Road Traffic in UK Law

Leading Cases
  • R v Williams (Jason)
    • Court of Appeal
    • 02 Nov 2010

    In our view, applying this approach, it is therefore necessary for us to consider the meaning of cause as used in s.3ZB of the Road Traffic Act 1988 in the context of the intention of Parliament. First, the meaning of cause in death by dangerous driving was decided by Hennigan. That decision makes clear it is a cause if it is more than negligible or de minimis. We do not think that Parliament can have intended any different definition for s.3ZB.

  • Clarke v Kato; Cutter v Eagle Star Insurance Company Ltd
    • House of Lords
    • 22 Oct 1998

    In Oxford v. Austin [1981] R.T.R. 416, 418 Kilner Brown J. referred to a road as One obvious feature of a road as commonly understood is that its physical limits are defined or at least definable. It should always be possible to ascertain the sides of a road or to have them ascertained. I do not find it helpful to use the language of a "through route" beyond recognising that a road should lead from one point to another.

    A more formidable argument for the appellants in my view lies in the fact that the legislation is in certain sections expressly made to apply not simply to "a road" but to "a road or other public place." These added words appeared in section 15(1) of the Road Traffic Act 1930 in relation to the offence of driving a motor vehicle when under the influence of drink or drugs.

  • Djanogly v Westminster City Council
    • Queen's Bench Division (Administrative Court)
    • 16 Jul 2010

    There is in section 45 no statutory purpose specifically identified for charging. Charging may be justified provided it is aimed at the fulfilment of the statutory purposes which are identified in section 122 (compendiously referred to by the parties as ‘traffic management purposes’). What the authority may not do is introduce charging and charging levels for the purpose, primary or secondary, of raising section 55(4) revenue.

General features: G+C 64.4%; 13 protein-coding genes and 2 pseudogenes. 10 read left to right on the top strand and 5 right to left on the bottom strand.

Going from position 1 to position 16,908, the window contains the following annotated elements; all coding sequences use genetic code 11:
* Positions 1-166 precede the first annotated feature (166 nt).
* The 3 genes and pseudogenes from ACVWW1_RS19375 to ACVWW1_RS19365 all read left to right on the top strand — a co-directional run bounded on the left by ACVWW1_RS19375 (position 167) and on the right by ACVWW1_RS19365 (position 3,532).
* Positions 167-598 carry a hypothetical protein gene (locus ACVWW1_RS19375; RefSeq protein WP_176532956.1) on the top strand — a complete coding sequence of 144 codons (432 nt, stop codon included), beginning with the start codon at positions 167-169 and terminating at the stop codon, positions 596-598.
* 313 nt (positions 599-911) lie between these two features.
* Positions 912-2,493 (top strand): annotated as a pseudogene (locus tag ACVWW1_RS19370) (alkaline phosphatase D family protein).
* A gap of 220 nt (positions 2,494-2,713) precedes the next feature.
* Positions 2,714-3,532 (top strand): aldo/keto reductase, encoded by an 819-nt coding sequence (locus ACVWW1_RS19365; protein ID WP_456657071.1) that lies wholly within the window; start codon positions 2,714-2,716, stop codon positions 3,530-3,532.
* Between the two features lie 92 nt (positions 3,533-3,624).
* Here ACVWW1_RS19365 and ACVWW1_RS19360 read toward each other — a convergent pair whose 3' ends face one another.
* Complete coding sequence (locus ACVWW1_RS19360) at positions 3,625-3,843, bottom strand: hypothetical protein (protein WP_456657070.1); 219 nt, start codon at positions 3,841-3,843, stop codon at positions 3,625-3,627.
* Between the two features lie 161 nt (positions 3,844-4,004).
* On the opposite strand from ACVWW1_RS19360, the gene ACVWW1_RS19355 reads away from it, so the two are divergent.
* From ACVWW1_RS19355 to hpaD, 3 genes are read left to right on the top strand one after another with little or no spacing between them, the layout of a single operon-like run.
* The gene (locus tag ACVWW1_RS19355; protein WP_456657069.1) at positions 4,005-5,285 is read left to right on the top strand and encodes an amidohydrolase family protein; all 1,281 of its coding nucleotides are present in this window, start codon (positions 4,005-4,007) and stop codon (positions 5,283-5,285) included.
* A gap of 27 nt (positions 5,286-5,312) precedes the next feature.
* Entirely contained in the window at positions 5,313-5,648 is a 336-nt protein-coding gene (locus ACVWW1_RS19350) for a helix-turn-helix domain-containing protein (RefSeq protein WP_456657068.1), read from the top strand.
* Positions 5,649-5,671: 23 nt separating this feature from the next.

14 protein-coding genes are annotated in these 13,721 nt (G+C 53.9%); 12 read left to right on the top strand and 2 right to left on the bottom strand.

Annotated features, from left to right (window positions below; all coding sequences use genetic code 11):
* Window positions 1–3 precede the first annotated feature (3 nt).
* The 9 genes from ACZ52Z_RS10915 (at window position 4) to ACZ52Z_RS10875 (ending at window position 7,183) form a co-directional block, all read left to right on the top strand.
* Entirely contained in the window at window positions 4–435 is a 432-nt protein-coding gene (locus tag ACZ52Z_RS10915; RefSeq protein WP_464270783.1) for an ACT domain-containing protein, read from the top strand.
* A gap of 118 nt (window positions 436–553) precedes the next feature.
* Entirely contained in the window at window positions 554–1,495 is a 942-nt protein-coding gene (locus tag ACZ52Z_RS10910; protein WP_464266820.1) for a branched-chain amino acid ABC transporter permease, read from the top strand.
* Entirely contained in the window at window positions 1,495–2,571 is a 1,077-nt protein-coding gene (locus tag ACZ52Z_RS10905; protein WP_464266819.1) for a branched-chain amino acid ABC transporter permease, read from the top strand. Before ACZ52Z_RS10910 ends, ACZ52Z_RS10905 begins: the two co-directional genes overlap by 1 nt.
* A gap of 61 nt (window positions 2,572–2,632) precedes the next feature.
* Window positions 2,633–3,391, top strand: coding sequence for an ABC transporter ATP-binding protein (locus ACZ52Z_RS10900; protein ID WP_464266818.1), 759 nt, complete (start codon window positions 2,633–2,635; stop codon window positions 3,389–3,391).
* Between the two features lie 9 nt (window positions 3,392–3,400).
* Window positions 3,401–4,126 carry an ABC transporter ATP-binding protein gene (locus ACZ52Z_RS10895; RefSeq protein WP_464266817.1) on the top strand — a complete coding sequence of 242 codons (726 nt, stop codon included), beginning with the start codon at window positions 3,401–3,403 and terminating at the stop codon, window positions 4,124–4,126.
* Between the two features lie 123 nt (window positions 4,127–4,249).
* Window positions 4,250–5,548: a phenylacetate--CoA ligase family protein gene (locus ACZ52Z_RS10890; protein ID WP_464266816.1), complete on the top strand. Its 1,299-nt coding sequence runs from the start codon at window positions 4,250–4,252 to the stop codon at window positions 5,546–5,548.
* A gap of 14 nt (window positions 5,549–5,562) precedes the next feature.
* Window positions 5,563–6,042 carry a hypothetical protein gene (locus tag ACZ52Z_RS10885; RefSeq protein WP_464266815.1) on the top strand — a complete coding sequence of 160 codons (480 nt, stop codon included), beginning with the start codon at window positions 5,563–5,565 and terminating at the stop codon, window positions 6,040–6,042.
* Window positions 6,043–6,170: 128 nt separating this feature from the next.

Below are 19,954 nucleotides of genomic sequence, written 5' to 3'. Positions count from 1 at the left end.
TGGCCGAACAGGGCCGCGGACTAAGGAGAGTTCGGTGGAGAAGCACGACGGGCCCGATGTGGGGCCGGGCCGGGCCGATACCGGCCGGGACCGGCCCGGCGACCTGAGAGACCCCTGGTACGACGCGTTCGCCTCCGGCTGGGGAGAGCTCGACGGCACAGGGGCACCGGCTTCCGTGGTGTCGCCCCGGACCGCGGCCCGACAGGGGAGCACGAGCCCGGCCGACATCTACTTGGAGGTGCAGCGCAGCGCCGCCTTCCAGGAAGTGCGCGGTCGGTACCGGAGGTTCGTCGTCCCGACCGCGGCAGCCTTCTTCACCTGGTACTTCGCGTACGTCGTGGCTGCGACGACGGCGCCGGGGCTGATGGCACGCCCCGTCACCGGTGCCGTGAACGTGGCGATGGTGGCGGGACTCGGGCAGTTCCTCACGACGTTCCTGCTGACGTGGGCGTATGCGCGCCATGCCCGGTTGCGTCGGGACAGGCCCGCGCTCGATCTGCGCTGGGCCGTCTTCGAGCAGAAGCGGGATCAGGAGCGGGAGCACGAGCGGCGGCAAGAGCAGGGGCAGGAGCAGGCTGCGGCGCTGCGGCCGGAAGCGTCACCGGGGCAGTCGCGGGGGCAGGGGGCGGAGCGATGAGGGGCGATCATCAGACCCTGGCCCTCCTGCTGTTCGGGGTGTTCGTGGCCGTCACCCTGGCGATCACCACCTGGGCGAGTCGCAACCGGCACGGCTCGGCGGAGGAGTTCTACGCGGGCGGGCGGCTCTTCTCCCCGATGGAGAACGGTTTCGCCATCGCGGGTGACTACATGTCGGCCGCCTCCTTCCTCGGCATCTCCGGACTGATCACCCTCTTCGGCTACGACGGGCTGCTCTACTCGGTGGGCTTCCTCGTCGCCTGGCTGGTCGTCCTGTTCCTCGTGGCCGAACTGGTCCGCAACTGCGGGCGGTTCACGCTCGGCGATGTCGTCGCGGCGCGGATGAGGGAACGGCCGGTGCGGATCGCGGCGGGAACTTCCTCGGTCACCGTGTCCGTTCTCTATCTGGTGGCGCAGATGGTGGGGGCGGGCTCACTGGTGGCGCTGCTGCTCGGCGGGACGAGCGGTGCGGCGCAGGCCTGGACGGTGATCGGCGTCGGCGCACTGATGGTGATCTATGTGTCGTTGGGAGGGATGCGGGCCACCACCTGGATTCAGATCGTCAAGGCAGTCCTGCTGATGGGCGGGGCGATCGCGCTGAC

• Keyse v Commissioner of Police for Metropolis and Another
    • Court of Appeal
    • 18 May 2001

    In my judgment, although drivers should allow for the unexpected when they are at the wheel of a car, it would inhibit the valuable work done for the community as a whole, if drivers in the emergency services were not allowed to drive their vehicles on the basis that pedestrians would recognise their warning lights and sirens and give them proper priority by keeping out of their paths.

  • Gorringe v Calderdale Metropolitan Borough Council
    • House of Lords
    • 01 Abr 2004

    They are entitled to complain if damage is caused by some obstruction or condition of the road or its surroundings that constitutes a public nuisance. But an overriding imperative is that those who drive on public highways do so in a manner and at a speed that is safe having regard to such matters as the nature of the road, the weather conditions and the traffic conditions. Drivers are first and foremost themselves responsible for their own safety.

    Section 39 of the Road Traffic Act 1988 imposes upon local authorities certain statutory duties, couched in the broadest of terms, designed to promote road safety and to prevent road accidents. It is Mrs Gorringe's case that in the discharge of those duties the respondent local authority (Calderdale) ought properly to have warned her of the dangers of the road ahead, in particular by painting a "slow" sign on the road surface.

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Legislation
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Books & Journal Articles
  • POLICE POWERS AND ROAD TRAFFIC OFFENCES
    • Núm. 36-3, Mayo 1973
    • The Modern Law Review
  • Reviews
    • Núm. 41-6, Noviembre 1978
    • The Modern Law Review
    General Problems of Private International Law. By O. Kahn‐Freund. [Leyden: Sijthoff. 1976. 336 pp. Dfl.48·00.] Law in Modern Society. By Roberto Mangabeira Unger. [New York: The Free Press. 1976. i...
  • May the choice be with you: assisting practitioners with selecting appropriate psychometric assessments for the medico legal arena
    • Núm. 9-1, Enero 2019
    • Journal of Criminal Psychology
    • 1-9
    Purpose: Fraudulently claiming symptoms of mental disorder can be very lucrative for those in society who are willing to do so. One context that lends itself well to those willing to fraudulently c...
  • REVIEWS
    • Núm. 19-1, Enero 1956
    • The Modern Law Review
    Book reviewed in this article: Le Divorce, La Séparation de Corps et Leurs Effets en Droit International Privé Français et Anglais. (Étude de Droit Comparé.) By Peter Benjamin, m.a., ll.b. (Cantab....
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